SEO News Roundup: Algorithm Changes, Yahoo Upgrades and Facebook Messenger
Messenger App: Facebook Not Required
Last week, Facebook began allowing even people who do not have an account to use Facebook Messenger. Now, assuming you are in the United States or select parts of North and South America, all you need is a first and last name and a phone number.
Phone users who download Messenger will now see a “Not on Facebook?” button, which will allow them to add their phone contacts and use those to match with people who have Facebook or Messenger accounts.
What’s the point of using Messenger if you already send texts and have no need for Facebook, you may ask? Well, Messenger now offers video and voice calling, a game interface, location sharing and a send-cash feature, among other features. And Facebook is hinting that further innovations to Messenger are right around the corner.
For now, accountless signups have rolled out to the U.S., Canada, Venezuela and Peru.
Google Algo Update Shakes Rankings
A little over a week ago, a new Google update shook up search rankings in some areas of the web.
Exactly what changed is still in debate, and Google’s official statement is that it was just a standard, periodic adjustment to the search engine’s core algorithm — not an extension of its Penguin, Panda or other major updates. But a large proportion of URLs fell in search results.
Because the timing coincides with a major migration of Wikipedia’s vast volumes to secure HTTPS pages, some speculate that this accounts for much of the shifting. But Wikipedia makes up less than 1 percent of the URLs affected, so it’s unlikely to be the sole or even a major catalyst.
However, secure HTTPS pages overall do seem to have been disproportionately affected, ranking substantially higher or lower than before.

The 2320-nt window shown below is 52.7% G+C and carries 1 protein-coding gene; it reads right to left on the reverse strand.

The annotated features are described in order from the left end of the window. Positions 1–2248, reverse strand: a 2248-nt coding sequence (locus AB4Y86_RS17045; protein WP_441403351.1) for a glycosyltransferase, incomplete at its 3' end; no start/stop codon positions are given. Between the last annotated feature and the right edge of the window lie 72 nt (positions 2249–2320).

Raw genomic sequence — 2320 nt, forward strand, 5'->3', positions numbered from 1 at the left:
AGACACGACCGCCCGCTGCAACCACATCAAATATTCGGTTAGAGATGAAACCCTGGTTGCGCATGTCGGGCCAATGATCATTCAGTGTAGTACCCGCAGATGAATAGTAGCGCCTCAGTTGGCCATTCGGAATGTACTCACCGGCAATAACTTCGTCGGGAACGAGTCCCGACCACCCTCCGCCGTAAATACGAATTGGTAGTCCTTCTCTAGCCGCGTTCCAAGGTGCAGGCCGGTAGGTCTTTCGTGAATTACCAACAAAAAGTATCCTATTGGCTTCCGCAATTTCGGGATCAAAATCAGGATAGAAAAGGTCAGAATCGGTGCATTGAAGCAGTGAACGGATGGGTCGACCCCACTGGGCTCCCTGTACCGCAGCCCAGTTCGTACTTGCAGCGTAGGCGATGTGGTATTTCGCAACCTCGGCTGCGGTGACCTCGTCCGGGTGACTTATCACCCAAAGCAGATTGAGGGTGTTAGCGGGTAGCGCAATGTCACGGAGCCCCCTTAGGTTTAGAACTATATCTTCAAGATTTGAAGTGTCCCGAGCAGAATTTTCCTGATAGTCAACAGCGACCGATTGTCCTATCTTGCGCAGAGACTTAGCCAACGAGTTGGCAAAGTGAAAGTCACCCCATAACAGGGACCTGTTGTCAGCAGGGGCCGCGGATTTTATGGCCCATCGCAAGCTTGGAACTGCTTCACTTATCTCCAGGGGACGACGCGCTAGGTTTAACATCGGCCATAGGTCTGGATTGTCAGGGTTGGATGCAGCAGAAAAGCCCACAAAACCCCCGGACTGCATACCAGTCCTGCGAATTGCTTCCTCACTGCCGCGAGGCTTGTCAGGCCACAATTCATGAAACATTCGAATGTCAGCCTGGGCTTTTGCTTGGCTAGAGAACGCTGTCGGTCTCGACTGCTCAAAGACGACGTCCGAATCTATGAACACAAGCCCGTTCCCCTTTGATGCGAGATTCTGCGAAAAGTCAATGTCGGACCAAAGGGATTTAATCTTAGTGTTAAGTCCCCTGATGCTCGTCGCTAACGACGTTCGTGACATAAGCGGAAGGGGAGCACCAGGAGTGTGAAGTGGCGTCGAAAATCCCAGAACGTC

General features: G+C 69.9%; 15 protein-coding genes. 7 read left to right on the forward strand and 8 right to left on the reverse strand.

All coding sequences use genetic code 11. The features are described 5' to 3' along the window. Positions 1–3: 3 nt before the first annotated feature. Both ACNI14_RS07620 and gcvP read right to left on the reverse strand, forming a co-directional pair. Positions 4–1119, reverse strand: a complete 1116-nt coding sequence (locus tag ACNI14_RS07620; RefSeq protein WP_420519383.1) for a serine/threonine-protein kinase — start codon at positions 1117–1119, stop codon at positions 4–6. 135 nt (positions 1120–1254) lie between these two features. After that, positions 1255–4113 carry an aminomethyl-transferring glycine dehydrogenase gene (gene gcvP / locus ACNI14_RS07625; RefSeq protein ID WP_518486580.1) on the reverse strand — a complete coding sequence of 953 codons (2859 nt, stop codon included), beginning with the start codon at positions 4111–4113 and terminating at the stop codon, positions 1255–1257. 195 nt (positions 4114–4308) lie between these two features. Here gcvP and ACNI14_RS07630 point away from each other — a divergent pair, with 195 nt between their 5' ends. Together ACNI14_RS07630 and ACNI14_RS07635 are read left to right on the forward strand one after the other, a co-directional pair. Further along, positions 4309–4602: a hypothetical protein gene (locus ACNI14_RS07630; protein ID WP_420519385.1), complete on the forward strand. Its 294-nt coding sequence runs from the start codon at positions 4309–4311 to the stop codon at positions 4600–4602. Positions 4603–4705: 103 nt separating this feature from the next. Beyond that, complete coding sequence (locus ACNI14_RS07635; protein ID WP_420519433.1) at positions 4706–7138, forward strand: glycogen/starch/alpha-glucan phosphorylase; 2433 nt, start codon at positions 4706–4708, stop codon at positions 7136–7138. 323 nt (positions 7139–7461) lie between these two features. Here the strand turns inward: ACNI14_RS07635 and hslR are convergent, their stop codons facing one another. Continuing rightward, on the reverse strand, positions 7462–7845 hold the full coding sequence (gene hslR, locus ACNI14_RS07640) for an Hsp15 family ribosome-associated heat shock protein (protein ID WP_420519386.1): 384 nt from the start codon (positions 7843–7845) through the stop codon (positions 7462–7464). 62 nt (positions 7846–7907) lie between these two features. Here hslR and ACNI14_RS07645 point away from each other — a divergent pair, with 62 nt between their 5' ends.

News Sites Get Boost in SERPs
Sites with new, newsworthy content also got a noticeable rankings spike from Google last week.
Popular news websites such as the Wall Street Journal, Business Insider, Gizmodo, and USA Today increased substantially in rankings. Google remains silent as to the possible cause.
The timing coincides with a major expansion of Google Trends, which now offers real-time data and a news-feed-style, “story-centric” homepage with more graphics for easier readability. Additionally, Trends now tracks Google News and YouTube, not just Google proper. The new version of the Trends page has rolled out in 28 countries, and there are plans to bring it to more in the near future.
Gmail Rolls Out “Undo Send” Button
One of Google Labs’ most popular extensions has now been baked directly into Gmail: the ability to “take back” an email you just sent.
Users can set a timer for up to 30 seconds, holding back the “sent” email until the “Undo” link disappears. Meanwhile, if senders have a change of heart, they can recall the email with the click of a mouse.
The beta version of this feature has been available for download in Google Labs for six years, but users had to search for and add it to use it. Now, it will be an automatic option in regular Gmail inboxes. If you wish to turn off the feature, you can go into Settings and uncheck the “Enable Undo Send” box. You can also shorten the number of seconds that the button will appear.